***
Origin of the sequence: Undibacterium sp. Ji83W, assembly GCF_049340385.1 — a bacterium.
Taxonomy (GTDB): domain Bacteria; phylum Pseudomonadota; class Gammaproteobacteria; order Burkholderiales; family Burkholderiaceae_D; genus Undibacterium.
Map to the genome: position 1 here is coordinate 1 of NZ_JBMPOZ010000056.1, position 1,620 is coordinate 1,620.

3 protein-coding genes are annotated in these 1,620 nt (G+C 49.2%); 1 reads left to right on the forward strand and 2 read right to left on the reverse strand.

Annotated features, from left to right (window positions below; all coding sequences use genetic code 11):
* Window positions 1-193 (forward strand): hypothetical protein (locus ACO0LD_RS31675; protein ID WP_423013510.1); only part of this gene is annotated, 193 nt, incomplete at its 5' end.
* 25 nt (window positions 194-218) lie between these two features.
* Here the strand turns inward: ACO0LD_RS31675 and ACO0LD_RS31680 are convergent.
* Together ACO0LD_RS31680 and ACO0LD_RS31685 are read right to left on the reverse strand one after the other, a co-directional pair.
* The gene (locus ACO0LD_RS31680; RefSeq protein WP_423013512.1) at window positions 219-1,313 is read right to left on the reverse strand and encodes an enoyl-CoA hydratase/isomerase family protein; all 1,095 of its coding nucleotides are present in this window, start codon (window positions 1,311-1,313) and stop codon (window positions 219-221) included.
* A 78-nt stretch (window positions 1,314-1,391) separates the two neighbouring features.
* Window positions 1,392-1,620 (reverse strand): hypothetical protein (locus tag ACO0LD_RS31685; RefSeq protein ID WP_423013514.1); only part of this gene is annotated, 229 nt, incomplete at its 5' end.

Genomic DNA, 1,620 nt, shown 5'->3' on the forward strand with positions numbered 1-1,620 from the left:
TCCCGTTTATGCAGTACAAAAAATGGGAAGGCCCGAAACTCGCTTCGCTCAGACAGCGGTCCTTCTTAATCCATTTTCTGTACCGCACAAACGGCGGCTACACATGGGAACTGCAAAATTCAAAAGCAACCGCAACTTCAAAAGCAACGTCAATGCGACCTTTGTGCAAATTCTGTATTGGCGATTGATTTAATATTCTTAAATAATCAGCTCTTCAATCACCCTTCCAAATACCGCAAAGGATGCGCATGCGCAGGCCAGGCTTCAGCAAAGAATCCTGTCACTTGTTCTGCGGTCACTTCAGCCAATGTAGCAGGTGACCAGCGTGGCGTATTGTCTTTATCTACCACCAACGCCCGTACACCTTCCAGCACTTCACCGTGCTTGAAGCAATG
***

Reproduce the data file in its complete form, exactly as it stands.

Origin of the sequence: Undibacterium sp. Ji83W, assembly GCF_049340385.1 — a bacterium.
Taxonomy (GTDB): domain Bacteria; phylum Pseudomonadota; class Gammaproteobacteria; order Burkholderiales; family Burkholderiaceae_D; genus Undibacterium.
Map to the genome: position 1 here is coordinate 1 of NZ_JBMPOZ010000056.1, position 1,620 is coordinate 1,620.

3 protein-coding genes are annotated in these 1,620 nt (G+C 49.2%); 1 reads left to right on the forward strand and 2 read right to left on the reverse strand.

Annotated features, from left to right (window positions below; all coding sequences use genetic code 11):
* Window positions 1-193 (forward strand): hypothetical protein (locus ACO0LD_RS31675; protein ID WP_423013510.1); only part of this gene is annotated, 193 nt, incomplete at its 5' end.
* 25 nt (window positions 194-218) lie between these two features.
* Here the strand turns inward: ACO0LD_RS31675 and ACO0LD_RS31680 are convergent.
* Together ACO0LD_RS31680 and ACO0LD_RS31685 are read right to left on the reverse strand one after the other, a co-directional pair.
* The gene (locus ACO0LD_RS31680; RefSeq protein WP_423013512.1) at window positions 219-1,313 is read right to left on the reverse strand and encodes an enoyl-CoA hydratase/isomerase family protein; all 1,095 of its coding nucleotides are present in this window, start codon (window positions 1,311-1,313) and stop codon (window positions 219-221) included.
* A 78-nt stretch (window positions 1,314-1,391) separates the two neighbouring features.
* Window positions 1,392-1,620 (reverse strand): hypothetical protein (locus tag ACO0LD_RS31685; RefSeq protein ID WP_423013514.1); only part of this gene is annotated, 229 nt, incomplete at its 5' end.

Genomic DNA, 1,620 nt, shown 5'->3' on the forward strand with positions numbered 1-1,620 from the left:
TCCCGTTTATGCAGTACAAAAAATGGGAAGGCCCGAAACTCGCTTCGCTCAGACAGCGGTCCTTCTTAATCCATTTTCTGTACCGCACAAACGGCGGCTACACATGGGAACTGCAAAATTCAAAAGCAACCGCAACTTCAAAAGCAACGTCAATGCGACCTTTGTGCAAATTCTGTATTGGCGATTGATTTAATATTCTTAAATAATCAGCTCTTCAATCACCCTTCCAAATACCGCAAAGGATGCGCATGCGCAGGCCAGGCTTCAGCAAAGAATCCTGTCACTTGTTCTGCGGTCACTTCAGCCAATGTAGCAGGTGACCAGCGTGGCGTATTGTCTTTATCTACCACCAACGCCCGTACACCTTCCAGCACTTCACCGTGCTTGAAGCAATG